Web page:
Cannabis

Definition – What is the meaning of Cannabis?

(CONTENT OBTAINED FROM WIKIPEDIA)

Cannabis (/ˈkænəbɪs/) is a genus of flowering plants in the family Cannabaceae. The number of species within the genus is still with questions. Three species may be identified: Cannabis sativaCannabis indica, and Cannabis ruderalisC. ruderalis may be included within C. sativa; or all three may be treated as subspecies of a single species, C. sativa. The genus is indigenous to central Asia and the Indian subcontinent.[5]

Cannabis has long been used for hemp fiber, for hemp oilsfor medicinal purposes, and as a recreational drug. Industrial hemp products are made from cannabis plants selected to produce an abundance of fiber. To satisfy the UN Narcotics Convention, some cannabis strains have been bred to produce minimal levels of tetrahydrocannabinol (THC), the principal psychoactive constituent. Many plants have been selectively bred to produce a maximum of THC (cannabinoids), which is obtained by curing the flowers. Various compounds, including hashish and hash oil, are extracted from the plant.

Internationally, in 2013, 60,400 kilograms of cannabis were produced legally. In 2014 there were an estimated 182.5 million cannabis users (3.8% of the population aged 15–64).[8]This percentage has not changed significantly between 1998 and 2014.

Cannabis is an annualdioeciousflowering herb. The leaves are palmately compound or digitate, with serrate leaflets.[9] The first pair of leaves usually have a single leaflet, the number gradually increasing up to a maximum of about thirteen leaflets per leaf (usually seven or nine), depending on variety and growing conditions. At the top of a flowering plant, this number again diminishes to a single leaflet per leaf. The lower leaf pairs usually occur in an opposite leaf arrangement and the upper leaf pairs in an alternate arrangement on the main stem of a mature plant.

The leaves have a peculiar and diagnostic venation pattern that enables persons poorly familiar with the plant to distinguish a cannabis leaf from unrelated species that have confusingly similar leaves . As is common in serrated leaves, each serration has a central vein extending to its tip. However, the serration vein originates from lower down the central vein of the leaflet, typically opposite to the position of, not the first notch down, but the next notch. This means that on its way from the midrib of the leaflet to the point of the serration, the vein serving the tip of the serration passes close by the intervening notch. Sometimes the vein will actually pass tangent to the notch, but often it will pass by at a small distance, and when that happens a spur vein (occasionally a pair of such spur veins) branches off and joins the leaf margin at the deepest point of the notch. This venation pattern varies slightly among varieties, but in general it enables one to tell Cannabis leaves from superficially similar leaves without difficulty and without special equipment. Tiny samples of Cannabis plants also can be identified with precision by microscopic examination of leaf cells and similar features, but that requires special expertise and equipment.[10]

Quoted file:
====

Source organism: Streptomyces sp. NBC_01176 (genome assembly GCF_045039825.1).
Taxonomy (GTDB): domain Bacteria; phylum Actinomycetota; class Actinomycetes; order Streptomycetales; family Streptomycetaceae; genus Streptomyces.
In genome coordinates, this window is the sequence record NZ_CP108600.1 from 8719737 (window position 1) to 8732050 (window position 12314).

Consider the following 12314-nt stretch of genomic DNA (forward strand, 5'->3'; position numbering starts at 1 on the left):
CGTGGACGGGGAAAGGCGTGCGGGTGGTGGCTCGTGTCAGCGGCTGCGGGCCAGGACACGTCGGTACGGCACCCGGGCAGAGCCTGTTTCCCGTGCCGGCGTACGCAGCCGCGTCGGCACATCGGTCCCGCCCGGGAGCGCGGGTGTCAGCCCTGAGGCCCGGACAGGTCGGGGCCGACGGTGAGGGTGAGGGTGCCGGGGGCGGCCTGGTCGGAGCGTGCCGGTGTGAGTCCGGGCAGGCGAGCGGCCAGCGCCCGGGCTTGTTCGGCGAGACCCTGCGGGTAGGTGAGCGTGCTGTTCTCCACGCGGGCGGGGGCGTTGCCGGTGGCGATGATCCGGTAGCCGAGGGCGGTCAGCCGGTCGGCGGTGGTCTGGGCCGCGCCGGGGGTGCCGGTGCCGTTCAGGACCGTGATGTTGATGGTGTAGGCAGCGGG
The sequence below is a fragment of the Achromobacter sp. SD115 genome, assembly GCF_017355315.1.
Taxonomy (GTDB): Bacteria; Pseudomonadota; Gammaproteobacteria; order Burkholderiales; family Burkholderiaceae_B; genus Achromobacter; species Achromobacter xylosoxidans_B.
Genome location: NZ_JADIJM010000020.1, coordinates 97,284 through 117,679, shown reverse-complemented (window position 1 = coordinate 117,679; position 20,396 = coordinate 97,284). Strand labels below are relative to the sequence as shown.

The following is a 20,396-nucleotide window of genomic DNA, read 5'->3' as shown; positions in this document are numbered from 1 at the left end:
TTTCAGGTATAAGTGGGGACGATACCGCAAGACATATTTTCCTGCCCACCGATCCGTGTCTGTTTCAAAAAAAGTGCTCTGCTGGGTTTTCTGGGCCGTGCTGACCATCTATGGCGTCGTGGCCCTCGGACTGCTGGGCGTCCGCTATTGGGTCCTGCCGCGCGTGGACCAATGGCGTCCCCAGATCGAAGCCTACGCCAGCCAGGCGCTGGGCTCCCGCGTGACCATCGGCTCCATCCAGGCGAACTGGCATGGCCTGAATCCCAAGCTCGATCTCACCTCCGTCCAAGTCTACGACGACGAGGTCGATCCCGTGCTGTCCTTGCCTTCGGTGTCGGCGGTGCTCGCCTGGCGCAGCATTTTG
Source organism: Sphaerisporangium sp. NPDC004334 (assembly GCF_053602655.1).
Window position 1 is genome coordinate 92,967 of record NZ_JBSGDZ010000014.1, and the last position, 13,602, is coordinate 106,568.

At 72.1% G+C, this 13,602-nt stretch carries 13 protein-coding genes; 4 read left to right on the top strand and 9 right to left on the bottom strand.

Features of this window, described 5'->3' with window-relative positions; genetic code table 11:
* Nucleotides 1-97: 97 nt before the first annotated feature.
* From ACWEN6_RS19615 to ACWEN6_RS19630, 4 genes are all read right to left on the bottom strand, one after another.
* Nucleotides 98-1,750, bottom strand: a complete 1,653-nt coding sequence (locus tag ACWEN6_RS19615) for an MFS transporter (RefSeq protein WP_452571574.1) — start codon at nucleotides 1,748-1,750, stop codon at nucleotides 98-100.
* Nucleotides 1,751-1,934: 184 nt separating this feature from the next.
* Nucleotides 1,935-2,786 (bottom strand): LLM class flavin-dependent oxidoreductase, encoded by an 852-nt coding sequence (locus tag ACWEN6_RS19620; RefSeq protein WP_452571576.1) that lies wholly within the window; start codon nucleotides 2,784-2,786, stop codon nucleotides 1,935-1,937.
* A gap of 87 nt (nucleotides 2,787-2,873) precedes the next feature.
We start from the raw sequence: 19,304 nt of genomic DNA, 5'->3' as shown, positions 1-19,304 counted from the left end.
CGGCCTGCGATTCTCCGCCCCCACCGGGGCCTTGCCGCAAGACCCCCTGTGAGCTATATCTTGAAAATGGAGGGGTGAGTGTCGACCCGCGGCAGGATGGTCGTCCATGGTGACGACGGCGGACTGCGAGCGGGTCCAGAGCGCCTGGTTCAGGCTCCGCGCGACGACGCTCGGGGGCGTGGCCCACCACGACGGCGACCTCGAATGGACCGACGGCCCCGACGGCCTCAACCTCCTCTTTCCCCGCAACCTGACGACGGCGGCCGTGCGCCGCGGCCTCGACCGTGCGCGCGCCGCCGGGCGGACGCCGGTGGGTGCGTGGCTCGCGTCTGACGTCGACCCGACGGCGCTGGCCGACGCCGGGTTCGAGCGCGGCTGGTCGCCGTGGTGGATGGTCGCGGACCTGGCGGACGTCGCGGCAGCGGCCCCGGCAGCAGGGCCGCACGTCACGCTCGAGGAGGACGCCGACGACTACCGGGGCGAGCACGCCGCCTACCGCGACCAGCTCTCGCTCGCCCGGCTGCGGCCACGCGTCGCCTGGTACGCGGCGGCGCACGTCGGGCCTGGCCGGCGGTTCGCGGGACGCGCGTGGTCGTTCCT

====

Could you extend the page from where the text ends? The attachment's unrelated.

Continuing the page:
The plant is believed to have originated in the mountainous regions northwest of the Himalayas. It is also known as hemp, although this term is often used to refer only to varieties of Cannabis cultivated for non-drug use.

Reproduction

Cannabis normally has imperfect flowers, with staminate “male” and pistillate “female” flowers occurring on separate plants.[11]It is not unusual, however, for individual plants to bear both male and female flowers.[12] Although monoecious plants are often referred to as “hermaphrodites”, true hermaphrodites (which are less common) bear staminate and pistillate structures together on individual flowers, whereas monoecious plants bear male and female flowers at different locations on the same plant. Male flowers are normally borne on loose panicles, and female flowers are borne on racemes.[13] “At a very early period the Chinese recognized the Cannabis plant as dioecious”,[14] and the (c. 3rd century BCE) Erya dictionary defined xi  “male Cannabis” and fu  (or ju ) “female Cannabis“.[15]

All known strains of Cannabis are wind-pollinated[16] and the fruit is an achene.[17] Most strains of Cannabis are short day plants,[16] with the possible exception of C. sativa subsp. sativa var. spontanea (= C. ruderalis), which is commonly described as “auto-flowering” and may be day-neutral.

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